Between 1525 and 1866, in the entire history of the slave trade to the New World, according to the Trans-Atlantic Slave Trade Database, 12.5 million Africans were shipped to the New World. 10.7 million survived the dreaded ‘middle passage’, disembarking in North America, the Caribbean and South America. Surprisingly, only about 388,000 went directly to North America (http://www.slavevoyages.org/assessment/estimates).
Slavery was mostly an accepted part of the culture in the American colonies. Even in New York City, as late as 1748, 20 per cent of the population were slaves (George Whitefield; Yale, 2014; p.98). But the southern part of what became the USA was where slavery was so much a part of the social and economic life of the people.
One of Whitefield’s recent biographers, Thomas Kidd, demonstrates how slavery was widely accepted during Whitefield’s lifetime (George Whitefield, p.262). He points out that, while Whitefield was severely criticised by his enemies throughout his lifetime for many things, criticism for his owning slaves was rare. Slavery was simply not considered in the same light as it was later and is today.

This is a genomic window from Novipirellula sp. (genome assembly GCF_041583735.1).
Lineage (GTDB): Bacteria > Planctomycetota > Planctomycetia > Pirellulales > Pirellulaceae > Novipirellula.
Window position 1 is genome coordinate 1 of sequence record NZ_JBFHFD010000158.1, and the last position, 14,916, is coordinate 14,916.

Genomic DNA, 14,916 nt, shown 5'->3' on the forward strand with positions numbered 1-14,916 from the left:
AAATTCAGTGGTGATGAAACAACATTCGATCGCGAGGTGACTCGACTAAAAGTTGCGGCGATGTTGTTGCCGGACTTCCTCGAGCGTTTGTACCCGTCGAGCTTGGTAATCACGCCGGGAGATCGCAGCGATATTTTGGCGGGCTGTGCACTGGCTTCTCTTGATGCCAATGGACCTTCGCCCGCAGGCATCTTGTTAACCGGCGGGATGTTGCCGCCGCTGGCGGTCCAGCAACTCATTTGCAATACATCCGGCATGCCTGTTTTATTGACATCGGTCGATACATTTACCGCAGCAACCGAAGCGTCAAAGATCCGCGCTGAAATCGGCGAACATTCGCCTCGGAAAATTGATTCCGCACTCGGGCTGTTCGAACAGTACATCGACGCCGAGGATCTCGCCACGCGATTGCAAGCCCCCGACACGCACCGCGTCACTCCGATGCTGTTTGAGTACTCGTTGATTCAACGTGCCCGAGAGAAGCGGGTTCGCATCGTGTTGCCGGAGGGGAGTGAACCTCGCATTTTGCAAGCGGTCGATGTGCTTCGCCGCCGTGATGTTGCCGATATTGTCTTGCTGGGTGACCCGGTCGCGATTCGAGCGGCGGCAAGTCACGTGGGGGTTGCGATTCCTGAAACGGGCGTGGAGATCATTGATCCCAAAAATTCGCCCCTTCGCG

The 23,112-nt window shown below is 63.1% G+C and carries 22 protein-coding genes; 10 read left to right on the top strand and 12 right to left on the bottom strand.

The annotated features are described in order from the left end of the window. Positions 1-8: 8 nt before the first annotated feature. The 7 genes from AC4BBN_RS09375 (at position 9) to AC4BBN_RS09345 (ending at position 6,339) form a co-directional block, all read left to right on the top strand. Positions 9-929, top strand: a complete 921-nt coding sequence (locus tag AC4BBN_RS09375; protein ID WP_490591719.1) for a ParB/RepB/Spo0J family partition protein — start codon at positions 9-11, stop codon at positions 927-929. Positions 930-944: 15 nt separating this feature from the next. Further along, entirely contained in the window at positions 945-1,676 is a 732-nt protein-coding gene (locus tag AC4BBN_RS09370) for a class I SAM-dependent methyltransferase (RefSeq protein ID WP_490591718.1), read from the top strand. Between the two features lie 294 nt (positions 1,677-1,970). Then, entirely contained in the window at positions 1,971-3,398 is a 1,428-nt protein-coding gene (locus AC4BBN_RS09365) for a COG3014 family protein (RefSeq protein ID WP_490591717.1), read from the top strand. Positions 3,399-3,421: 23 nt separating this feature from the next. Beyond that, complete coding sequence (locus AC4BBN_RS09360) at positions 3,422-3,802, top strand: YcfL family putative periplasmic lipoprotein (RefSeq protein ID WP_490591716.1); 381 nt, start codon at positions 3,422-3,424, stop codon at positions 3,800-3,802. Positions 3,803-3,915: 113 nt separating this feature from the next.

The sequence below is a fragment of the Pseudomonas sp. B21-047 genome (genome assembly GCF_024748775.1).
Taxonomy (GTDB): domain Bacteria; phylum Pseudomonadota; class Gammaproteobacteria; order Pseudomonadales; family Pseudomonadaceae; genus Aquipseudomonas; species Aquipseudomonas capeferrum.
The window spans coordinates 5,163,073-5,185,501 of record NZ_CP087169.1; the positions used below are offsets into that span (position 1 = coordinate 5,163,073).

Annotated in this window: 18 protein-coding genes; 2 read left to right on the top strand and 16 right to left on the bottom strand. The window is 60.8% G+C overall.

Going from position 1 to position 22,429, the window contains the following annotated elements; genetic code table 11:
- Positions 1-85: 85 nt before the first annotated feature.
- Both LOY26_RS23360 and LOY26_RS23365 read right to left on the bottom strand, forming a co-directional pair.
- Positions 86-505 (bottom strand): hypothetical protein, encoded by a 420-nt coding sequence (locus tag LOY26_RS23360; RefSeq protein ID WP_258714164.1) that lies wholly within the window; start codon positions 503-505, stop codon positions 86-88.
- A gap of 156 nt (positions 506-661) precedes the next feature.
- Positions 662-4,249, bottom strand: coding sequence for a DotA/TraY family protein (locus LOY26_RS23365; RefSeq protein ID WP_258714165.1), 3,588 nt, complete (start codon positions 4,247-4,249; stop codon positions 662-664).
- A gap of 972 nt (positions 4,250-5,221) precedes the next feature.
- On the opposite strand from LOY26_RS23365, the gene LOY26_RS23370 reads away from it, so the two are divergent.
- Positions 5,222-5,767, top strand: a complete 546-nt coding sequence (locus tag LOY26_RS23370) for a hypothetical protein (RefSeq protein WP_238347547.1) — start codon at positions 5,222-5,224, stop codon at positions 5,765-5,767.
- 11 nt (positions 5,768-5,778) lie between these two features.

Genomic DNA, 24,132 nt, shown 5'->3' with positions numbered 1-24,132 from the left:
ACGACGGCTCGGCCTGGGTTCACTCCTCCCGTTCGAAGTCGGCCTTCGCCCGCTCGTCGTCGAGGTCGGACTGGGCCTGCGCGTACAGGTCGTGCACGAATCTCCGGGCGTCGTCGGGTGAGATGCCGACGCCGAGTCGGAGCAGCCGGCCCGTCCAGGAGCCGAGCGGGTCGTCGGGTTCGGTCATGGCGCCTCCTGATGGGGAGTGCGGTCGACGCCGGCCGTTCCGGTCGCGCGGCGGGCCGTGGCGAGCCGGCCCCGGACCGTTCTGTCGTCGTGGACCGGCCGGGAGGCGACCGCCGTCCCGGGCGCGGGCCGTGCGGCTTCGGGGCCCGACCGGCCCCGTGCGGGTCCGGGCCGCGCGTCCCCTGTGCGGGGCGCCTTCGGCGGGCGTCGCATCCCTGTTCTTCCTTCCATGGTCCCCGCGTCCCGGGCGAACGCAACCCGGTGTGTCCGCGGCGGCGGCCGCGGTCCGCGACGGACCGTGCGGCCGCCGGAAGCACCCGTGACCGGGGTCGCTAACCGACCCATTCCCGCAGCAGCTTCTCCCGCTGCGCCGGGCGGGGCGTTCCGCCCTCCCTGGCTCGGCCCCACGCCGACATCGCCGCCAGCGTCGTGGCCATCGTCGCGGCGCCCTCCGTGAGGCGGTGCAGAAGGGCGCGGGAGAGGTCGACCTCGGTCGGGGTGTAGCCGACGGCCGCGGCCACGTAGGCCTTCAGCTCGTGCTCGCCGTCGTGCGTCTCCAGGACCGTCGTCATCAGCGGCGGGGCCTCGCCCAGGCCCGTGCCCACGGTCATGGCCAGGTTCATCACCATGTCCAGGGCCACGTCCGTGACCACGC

That explanation won’t satisfy everyone, but I think it a fair one. The fact is that, throughout the history of the church, the norms, values and attitudes of the culture of the day can usually be found to some degree in the church, and some of these values were and are sinful. It shouldn’t be so, but it was then and it is now.
That doesn’t excuse the Christians of an earlier generation. We cannot excuse them, but it helps us better understand them. And perhaps it helps restrain us from hastily condemning them.
Instead, we might examine our own lives and churches, and ask God to show us what norms, values and attitudes of our culture we are tolerating or even encouraging today — values for which some future generation may (even hastily) condemn us.
Dennis Hill is minister of Kingston Evangelical Church, Hull